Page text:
Delirium Causes Risk Factors and Management

Afza.Malik GDA

Nursing Management for Delirium Risk Factors

Delirium Causes Risk Factors and Management
 Delirium etiology,pathophysiology,risk factors and assessment.Nursing interventions and management strategies.

Whats Is Delirium 

    Delirium is a common syndrome in hospitalized older adults and is one of the major contributors to poor outcomes of health care and institutionalization for older patients (Siddiqi, House, & Holmes, 2006). 


    Delirium has been shown to be preventable by identifying modifiable risk factors and using a standardized nursing practice protocol ( Milisen . Lemiengre , Braes, & Foreman, 2005) and involving a geriatric specialist ( Siddiqi, Stockdale, Britton, & Holmes, 2007). 

    If delirium does develop, early recognition is of paramount importance in order to treat the underlying pathology and minimize delirium's sequelae. Nurses play a key role in both the prevention and early recognition of this potentially devastating condition in older hospitalized adults ( Milisen et al., 2005).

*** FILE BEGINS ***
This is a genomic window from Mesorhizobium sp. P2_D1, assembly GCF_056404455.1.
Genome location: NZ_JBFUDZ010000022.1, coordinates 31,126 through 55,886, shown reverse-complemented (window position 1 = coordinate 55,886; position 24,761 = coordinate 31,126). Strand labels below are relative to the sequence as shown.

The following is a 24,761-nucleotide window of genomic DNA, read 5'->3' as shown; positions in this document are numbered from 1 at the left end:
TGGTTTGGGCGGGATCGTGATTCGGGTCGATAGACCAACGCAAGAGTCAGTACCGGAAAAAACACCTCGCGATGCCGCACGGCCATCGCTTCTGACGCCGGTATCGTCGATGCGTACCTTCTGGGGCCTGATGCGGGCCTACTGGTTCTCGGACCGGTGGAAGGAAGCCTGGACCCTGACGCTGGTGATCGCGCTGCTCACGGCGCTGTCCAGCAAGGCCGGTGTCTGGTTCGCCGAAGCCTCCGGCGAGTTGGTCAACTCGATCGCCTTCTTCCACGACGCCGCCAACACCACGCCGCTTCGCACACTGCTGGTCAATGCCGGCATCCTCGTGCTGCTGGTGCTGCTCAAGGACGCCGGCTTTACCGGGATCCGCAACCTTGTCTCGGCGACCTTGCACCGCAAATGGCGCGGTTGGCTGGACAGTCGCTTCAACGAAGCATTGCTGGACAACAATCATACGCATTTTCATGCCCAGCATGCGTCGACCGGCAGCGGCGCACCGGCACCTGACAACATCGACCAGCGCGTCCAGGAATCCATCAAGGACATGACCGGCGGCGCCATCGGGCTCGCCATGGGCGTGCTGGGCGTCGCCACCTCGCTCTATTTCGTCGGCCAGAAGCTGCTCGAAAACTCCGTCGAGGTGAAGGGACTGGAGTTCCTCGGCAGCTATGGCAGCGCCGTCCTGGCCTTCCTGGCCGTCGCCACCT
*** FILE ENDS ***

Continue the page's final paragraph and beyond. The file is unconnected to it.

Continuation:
Background And Statement Of Problem

    Delirium is a disturbance of consciousness with impaired attention and disorganized thinking that develops rapidly and with evidence of an underlying physiological or medical condition (American Psychiatric Association (APA), 2000).     

    Delirium is characterized by a reduced ability to focus, sustain, or shift attention: memory impairment: disorientation and/or illusions: visual or other hallucinations; or misperceptions of stimuli.